I’ve been occasionally dropping in at “Pint of Stout’s” place for some time now, and it finally dawned on me that every time I do, I’m rewarded with something worth thinking about. A recent gem is Colander Accuses Kettle of Not Holding Water (Also Black Adds the Pot), examining the ever-diminishing degrees of separation possible between oneself and the state (be sure to check out the comments too). Between his sporadic posting habit and my sporadic checking-in habit, I’m sure I’ve missed some good stuff—the primary question is whether to explore semi-chronologically via the archives or via the categories, which includes “left libertarian”, “philosophy and politics”, and the intriguing “retarded hyperbole”. But explore I shall!
Site overview: Spare Wordpress blog that’s very easy on the eyes, and quick to load. Pint of Stout has two co-bloggers who appear to be as reticent as my conspirators. Posting is infrequent but substantive; RSS feeds are available for the overall blog, or comments on particular items, or categories, so there’s really no excuse for not keeping up. Commenting appears to be open for all who are willing to divulge an eddress for the purpose. A wide range of subjects, stimulating content, and an intriguing sidebar of links makes Murphy’s Bye-Laws a great place for wandering around.
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“A celebration of fascinating devices that don’t work“ is how the proprietor puts it; I’m also inclined to agree with his “perverse genius” description of the individuals whose works populate the page. And a very long page it is! The links in the “Galleries” section atop it go to other pages, but the ones in “The Main Gallery” take the reader to specific items further down that page. Lots of graphics help show what’s being discussed, but don’t unduly bog down loading time. Typically, an entry has a general description, followed by some discussion—but for many, figuring out the specifics of why it doesn’t work is left as an exercise for the reader. (Several have solutions and/or discussion, which is put on a different page.) A fun place for beginning as well as advanced physics hobbyists.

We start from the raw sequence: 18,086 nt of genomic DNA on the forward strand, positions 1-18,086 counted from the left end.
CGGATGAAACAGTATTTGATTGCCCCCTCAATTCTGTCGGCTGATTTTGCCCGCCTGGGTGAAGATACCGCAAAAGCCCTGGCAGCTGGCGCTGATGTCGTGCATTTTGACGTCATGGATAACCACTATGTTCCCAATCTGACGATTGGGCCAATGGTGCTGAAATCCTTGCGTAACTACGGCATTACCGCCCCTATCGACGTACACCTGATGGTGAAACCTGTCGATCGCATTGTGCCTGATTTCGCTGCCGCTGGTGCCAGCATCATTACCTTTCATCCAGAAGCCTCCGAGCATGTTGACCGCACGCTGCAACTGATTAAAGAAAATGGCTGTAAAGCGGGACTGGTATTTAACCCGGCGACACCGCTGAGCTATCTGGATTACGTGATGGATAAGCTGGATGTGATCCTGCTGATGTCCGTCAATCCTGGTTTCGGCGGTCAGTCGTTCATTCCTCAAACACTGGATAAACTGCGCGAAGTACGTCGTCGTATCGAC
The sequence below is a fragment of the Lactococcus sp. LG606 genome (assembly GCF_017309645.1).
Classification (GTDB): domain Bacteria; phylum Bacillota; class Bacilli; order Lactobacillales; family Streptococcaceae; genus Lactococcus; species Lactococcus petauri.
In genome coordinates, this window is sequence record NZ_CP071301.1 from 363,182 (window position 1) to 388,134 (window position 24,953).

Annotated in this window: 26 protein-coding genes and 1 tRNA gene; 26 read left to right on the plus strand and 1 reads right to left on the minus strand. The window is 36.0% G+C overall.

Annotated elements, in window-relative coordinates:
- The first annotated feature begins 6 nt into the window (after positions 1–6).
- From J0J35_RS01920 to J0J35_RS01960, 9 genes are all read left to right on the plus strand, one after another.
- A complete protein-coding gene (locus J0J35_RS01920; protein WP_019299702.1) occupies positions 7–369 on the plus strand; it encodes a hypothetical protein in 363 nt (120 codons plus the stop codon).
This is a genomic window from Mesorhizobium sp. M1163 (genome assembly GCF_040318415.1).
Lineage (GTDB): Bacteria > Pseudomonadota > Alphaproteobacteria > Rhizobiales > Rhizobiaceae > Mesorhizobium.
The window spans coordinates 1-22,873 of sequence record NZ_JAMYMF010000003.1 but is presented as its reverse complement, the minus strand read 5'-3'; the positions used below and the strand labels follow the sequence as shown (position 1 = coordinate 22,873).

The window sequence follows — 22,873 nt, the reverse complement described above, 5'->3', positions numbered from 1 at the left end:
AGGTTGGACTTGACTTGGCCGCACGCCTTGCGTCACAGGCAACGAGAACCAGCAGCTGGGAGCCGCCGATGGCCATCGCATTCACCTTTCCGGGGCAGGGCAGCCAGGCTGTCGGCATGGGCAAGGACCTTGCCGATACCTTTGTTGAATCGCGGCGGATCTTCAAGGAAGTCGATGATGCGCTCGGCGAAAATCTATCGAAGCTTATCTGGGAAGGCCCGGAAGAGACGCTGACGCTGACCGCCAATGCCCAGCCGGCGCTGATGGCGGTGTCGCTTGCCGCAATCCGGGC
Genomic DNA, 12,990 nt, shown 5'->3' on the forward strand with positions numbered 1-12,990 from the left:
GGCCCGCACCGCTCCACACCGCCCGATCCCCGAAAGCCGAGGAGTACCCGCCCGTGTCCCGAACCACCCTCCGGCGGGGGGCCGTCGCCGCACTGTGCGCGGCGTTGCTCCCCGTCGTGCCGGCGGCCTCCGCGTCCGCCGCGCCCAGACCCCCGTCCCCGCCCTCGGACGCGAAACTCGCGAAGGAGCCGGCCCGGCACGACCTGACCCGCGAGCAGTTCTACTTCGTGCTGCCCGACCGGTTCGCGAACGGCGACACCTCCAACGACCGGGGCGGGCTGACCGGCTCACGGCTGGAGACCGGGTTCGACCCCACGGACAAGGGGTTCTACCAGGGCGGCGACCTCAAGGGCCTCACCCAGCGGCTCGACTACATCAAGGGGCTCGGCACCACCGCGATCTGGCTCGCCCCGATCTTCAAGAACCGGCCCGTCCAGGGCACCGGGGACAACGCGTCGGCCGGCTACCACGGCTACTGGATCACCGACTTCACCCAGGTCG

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I think it’s common knowledge that it takes more energy to digest celery than the celery provides; I first heard that as a kid, and pondered over it a bit, but didn’t give it another thought, aside from wondering if there were other foods like it. I hadn’t come across one, until a recent web search for weight loss tips (yes, sadly, I now need such information) landed me on this page. Now, I’m not saying I believe everything on this page—his analysis of how calories are used is unnecessarily simplistic, and many of the items he lists are also on the list of the world’s healthiest foods, so they have more nutritional value than he suggests—but regularly eating more of the foods on this list is almost certainly a good idea.